In operating the process in the manner described above, the recovery of sulphur dioxide from the flue gas treated is of the order of about of the total sulphur dioxide contained in the gas passed through the system, resulting in an overall recovery of about 73%. The stack emission contains about 0.08% sulphur dioxide by volume. The loss of ammonia is of the order of about 2%. Crystalline ammonium sulphate is recovered from crystallizer 7 at the rate of about 53 pounds per minute and sulphur -9 dioxide is produced at the -rate-of about -39`pounds per minute. A

jIn ythe .above example, the `solution circulation in towers Z, ,9, `11 and 27 is of the-order of about 24,000 poundsk per minute. Towers about '2,2 feet square and about 13,0"fe'et high'witli 15 fee't of wood packing are adequate for this circulation and the-volume Iof vgas handled.` :The towersarecfwood constructiosand Iare of yconventional designV for the purposes described and can be.lea d lined to minimizecorrosion. Substantial savingsjn materials of construction can be filectcd 'BY eliminating conduits 8', l10 and 26; and' tby vvplacing'together the four towers in series as a single unit with openings in the walls to replace the conduits. Further savings can be elected by constructing two single units as a double unit operating in parallel.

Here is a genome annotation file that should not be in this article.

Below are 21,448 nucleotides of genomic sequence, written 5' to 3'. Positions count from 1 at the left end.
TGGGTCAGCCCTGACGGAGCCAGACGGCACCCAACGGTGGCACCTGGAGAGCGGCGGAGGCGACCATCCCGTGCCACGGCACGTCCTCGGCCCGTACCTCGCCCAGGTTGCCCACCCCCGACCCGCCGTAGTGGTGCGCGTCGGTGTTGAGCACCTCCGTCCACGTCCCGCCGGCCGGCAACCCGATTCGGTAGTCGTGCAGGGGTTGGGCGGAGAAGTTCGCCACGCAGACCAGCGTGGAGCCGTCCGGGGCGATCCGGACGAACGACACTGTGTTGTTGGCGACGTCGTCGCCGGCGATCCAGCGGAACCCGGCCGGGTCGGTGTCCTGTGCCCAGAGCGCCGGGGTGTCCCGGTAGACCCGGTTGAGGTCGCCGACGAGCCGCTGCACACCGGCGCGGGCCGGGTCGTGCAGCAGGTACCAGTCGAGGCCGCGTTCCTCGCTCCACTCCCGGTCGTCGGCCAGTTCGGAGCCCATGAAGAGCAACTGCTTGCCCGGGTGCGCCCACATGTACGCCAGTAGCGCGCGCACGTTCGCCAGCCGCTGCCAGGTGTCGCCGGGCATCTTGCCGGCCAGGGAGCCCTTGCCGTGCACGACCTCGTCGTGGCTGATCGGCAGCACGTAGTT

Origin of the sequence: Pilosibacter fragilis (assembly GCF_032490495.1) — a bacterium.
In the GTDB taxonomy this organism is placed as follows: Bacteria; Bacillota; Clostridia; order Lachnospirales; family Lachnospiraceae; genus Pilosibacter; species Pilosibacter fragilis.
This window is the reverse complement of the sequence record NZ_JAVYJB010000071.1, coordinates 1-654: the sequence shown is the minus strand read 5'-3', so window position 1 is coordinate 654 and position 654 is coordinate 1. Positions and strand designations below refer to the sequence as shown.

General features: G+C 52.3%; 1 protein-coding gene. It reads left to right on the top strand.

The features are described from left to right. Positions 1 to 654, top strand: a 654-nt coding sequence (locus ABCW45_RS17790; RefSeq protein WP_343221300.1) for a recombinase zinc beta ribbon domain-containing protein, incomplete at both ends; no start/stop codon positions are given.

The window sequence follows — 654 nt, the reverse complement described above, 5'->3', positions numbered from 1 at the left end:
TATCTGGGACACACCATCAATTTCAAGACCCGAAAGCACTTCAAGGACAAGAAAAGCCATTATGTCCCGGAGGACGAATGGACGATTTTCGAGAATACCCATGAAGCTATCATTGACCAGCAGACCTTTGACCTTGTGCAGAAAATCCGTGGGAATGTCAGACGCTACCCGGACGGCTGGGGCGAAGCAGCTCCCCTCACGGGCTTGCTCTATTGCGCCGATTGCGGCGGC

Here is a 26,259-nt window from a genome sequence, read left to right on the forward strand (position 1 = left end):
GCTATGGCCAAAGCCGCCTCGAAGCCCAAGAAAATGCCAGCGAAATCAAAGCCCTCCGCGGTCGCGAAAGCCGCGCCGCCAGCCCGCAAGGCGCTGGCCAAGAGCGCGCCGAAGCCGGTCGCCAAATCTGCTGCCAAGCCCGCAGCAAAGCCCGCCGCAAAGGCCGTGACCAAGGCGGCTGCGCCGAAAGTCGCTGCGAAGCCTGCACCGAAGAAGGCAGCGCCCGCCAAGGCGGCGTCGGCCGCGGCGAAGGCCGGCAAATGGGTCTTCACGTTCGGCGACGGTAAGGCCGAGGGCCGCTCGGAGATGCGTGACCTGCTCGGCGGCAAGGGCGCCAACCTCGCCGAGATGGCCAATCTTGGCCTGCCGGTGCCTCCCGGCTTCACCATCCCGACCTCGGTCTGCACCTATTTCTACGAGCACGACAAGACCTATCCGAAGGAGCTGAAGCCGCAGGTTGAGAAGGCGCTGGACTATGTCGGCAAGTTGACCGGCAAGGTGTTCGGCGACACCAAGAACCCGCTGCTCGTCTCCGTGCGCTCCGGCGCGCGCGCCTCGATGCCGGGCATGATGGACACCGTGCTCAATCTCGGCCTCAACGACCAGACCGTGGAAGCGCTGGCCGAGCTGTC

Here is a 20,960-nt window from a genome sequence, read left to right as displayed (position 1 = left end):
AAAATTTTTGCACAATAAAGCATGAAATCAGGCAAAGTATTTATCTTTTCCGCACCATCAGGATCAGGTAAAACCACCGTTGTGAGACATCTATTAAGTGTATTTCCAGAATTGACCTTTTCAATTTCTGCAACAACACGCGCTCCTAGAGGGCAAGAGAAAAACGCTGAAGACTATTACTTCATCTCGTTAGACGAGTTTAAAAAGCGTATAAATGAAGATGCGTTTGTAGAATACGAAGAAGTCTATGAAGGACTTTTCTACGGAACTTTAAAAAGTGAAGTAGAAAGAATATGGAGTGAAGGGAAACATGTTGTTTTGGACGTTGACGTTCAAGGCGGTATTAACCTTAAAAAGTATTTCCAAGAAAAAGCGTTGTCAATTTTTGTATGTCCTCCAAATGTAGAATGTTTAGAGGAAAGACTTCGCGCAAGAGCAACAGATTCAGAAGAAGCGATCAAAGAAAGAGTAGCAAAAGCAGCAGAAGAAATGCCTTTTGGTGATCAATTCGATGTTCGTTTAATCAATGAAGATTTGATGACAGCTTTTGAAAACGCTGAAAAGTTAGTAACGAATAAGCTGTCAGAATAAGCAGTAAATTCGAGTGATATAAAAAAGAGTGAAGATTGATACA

In the foregoing example, the fume eliminator is a wet scrubber but other types of efficient dust collectors, for example wet electrostatic precipitators, are also satisfactory.